Review: Sony KD-55XF8505 (XF85 series) Ultra HD HDR LCD TV

Sony KD-55XF8505
If you are looking for a television that brings the Sony X1 processor into the house at the lowest possible price, then you look at the XF85 series Sony KD-55XF8505.
4.6/5 - (338 votes)

If you are looking for a television that brings the Sony X1 processor into the house at the lowest possible price, then you look at the XF85 series Sony KD-55XF8505. That model is now slightly higher in the line-up than the XE85 last year since the XE90 and XE93 have both been replaced by one device, the XF90. On the other hand, it makes the step between the two new models bigger. The Sony KD-55XF8505 is equipped with an edge LED backlight instead of a full array backlight.

Sony KD-55XF8505 – specifications

  • What: Ultra HD LCD TV, Edge Led
  • Screen size: 55 inch (139 cm), flat
  • Connections: 4x HDMI (1xARC 4x v2.0a), 1x component video, 1x composite video, 1x stereo cinch, 1x optical digital out, 3x USB (1x 3.0) , 1x headphones, 3x antenna, Bluetooth 4.1
  • Extras: HDR10, HLG, WiFi (802.11ac) built-in, Android TV (7.0 Nougat), USB / DLNA media player, DVB-T2 / C / S2, CI + lock, voice control, X1 4K HDR processor
  • Dimensions: 1,231 x 776 x 315 mm (including foot)
  • Weight: 20,0 kg (including foot)
  • Consumption: 103 / 0.5 watt (Energy Label A )
  • List price: 1.600 euro

A complete overview of all the models that Sony launched on the market in 2017 can be found in the 2018 Sony TV line-up. Here you can also find the complete specifications per model.

Sony KD-55XF8505 – design

How do we describe the models in the XF8505 series? A modern design, excellently finished, with a calm appearance. At first sight the TV looks pretty simple. But the narrow frame in dark-colored aluminum, the black back with its fine-grained structure, the light-metal colored legs on the side, the beauty of this unit is in the details. Combined with its narrow profile, the XF85 has all the characteristics of a beautiful subtopper.

Sony got rid of the external power we found on some models from last year. There is still some cable management in the feet. The plastic lid that you have to open for this feels fragile, which should have been a bit more robust. The space for cables is bigger than you think. We got our cable bunch of six, without any problems, which will certainly suffice for most people.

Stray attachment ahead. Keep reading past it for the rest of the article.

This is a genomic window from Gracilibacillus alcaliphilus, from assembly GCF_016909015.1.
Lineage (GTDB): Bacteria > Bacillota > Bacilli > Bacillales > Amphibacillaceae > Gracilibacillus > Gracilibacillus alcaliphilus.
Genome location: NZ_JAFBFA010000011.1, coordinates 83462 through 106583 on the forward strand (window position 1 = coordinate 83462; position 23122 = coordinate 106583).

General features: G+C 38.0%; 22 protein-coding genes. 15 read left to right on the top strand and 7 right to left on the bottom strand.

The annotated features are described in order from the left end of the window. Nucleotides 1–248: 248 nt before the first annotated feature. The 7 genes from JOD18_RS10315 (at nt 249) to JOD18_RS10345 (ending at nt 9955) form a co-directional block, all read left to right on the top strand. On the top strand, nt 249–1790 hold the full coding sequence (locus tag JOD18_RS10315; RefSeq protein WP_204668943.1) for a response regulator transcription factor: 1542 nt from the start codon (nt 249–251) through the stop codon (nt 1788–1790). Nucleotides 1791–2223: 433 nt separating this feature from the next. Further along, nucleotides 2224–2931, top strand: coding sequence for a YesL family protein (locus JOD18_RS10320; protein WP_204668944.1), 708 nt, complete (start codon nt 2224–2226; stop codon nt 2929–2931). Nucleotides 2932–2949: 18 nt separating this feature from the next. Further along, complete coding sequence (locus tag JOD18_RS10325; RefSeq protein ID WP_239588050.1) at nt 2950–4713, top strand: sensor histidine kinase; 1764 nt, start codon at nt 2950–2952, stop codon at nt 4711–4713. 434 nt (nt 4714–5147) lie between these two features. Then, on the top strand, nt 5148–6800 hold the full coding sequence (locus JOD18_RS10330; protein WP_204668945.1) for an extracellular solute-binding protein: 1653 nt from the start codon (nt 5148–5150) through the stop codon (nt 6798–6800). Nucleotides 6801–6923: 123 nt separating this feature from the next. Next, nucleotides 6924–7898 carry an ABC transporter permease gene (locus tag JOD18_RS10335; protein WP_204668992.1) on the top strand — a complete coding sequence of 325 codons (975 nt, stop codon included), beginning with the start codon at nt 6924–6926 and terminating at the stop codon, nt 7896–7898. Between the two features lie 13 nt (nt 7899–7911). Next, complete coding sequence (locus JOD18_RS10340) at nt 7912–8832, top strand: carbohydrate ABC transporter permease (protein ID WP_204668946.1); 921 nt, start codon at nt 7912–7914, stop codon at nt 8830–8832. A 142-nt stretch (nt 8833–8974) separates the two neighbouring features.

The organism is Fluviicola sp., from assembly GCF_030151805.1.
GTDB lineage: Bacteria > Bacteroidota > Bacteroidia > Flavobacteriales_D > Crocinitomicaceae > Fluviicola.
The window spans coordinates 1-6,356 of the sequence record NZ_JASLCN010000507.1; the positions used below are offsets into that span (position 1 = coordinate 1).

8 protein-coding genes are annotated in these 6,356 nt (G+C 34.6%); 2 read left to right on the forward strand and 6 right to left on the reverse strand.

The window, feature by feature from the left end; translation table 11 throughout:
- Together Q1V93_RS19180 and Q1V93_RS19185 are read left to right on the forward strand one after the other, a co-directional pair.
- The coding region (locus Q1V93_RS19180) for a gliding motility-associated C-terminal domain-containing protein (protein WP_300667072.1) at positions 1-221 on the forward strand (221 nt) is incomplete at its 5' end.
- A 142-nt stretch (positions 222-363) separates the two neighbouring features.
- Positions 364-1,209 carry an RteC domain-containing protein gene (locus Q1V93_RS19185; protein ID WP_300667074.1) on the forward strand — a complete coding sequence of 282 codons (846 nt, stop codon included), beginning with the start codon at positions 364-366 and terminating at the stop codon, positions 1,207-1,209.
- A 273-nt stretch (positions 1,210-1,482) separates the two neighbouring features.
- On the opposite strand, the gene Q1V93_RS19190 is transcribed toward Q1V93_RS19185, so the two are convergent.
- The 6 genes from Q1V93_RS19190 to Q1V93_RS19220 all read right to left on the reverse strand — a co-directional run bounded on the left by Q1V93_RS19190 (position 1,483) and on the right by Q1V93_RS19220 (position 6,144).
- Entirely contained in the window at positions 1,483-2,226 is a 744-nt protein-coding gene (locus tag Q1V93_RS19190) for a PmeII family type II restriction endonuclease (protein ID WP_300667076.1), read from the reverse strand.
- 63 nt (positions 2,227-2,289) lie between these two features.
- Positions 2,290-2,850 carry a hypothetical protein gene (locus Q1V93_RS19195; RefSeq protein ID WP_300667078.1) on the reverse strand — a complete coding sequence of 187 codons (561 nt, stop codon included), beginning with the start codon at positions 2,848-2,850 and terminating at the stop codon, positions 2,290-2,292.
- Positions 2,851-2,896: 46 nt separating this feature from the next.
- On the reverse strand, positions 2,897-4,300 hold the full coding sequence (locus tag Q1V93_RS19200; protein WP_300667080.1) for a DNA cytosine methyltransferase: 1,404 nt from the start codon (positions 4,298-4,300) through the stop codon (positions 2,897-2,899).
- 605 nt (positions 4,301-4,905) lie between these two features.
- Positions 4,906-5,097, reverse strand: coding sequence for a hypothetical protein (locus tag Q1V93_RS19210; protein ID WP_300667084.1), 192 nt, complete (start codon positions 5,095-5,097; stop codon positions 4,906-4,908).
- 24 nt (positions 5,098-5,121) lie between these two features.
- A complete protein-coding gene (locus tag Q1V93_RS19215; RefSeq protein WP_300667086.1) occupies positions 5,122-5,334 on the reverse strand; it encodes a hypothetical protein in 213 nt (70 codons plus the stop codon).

The supply of connections of the KD-55XF8505 is excellent. You have four HDMI connections, all equipped with HDCP 2.2 . Three are on the side, one on the back. Use HDMI 2-3 for Ultra HD and HDR content, which you can use in the menus in Enhanced 4K mode for the best image quality.

You also get three USB connections on the side, of which a USB 3.0 version, and the headphone output. At the rear we also find component and composite video connections and the digital optical output. All connections at the rear are oriented towards the wall, which can be difficult if you opt for wall mounting. The device is equipped with Bluetooth for those who want to use a wireless headset.

Sony KD-55XF8505 – ease of use

Sony equips his televisions with Android TV, already version 7 (Nougat). There is no significant difference with the previous version, except support for HLG within Android TV, and the possibility to log in with multiple Google accounts.

Unlike at Philips where you have a Google username and password during the installation must type, it appeared on this device still possible to set your television easily and quickly with the help of your smartphone. This saves you a few minutes during installation, but provides no further benefits. Those who want to add a second account simply need to enter a username and password.

Remote control

The remote of the XF8505 series is identical to that of the XE90 series last year, only the ‘Discover’ button under the -pad has been replaced by a ‘tv’ button, more about that. A classic zapper in other words, with rubber top and keys with a very low profile. He feels pleasant and the keys take just enough pressure. Through a little tangible relief around the d-pad you control it without looking and you do not accidentally hit one of the six keys around it.

The layout is fine, although we find the playback keys slightly too small at the bottom. The apps key to the right of the d-pad actually has no added value. The remote has separate buttons for Netflix and Google Play and a microphone button at the top.

Sony KD-55XF8505 – features

Smart TV platform

The KD-55XF8505 uses the same chipset as last year’s models. The Mediatek MT5891, with a quad-core ARM Cortex-A53 and Mali-T860 GPU has 2GB RAM and 16GB internal storage. It gives the smart TV platform a more pleasant and smoother experience. In top models we prefer to see something more powerful, but for these types of subtoppers the performance is certainly sufficient.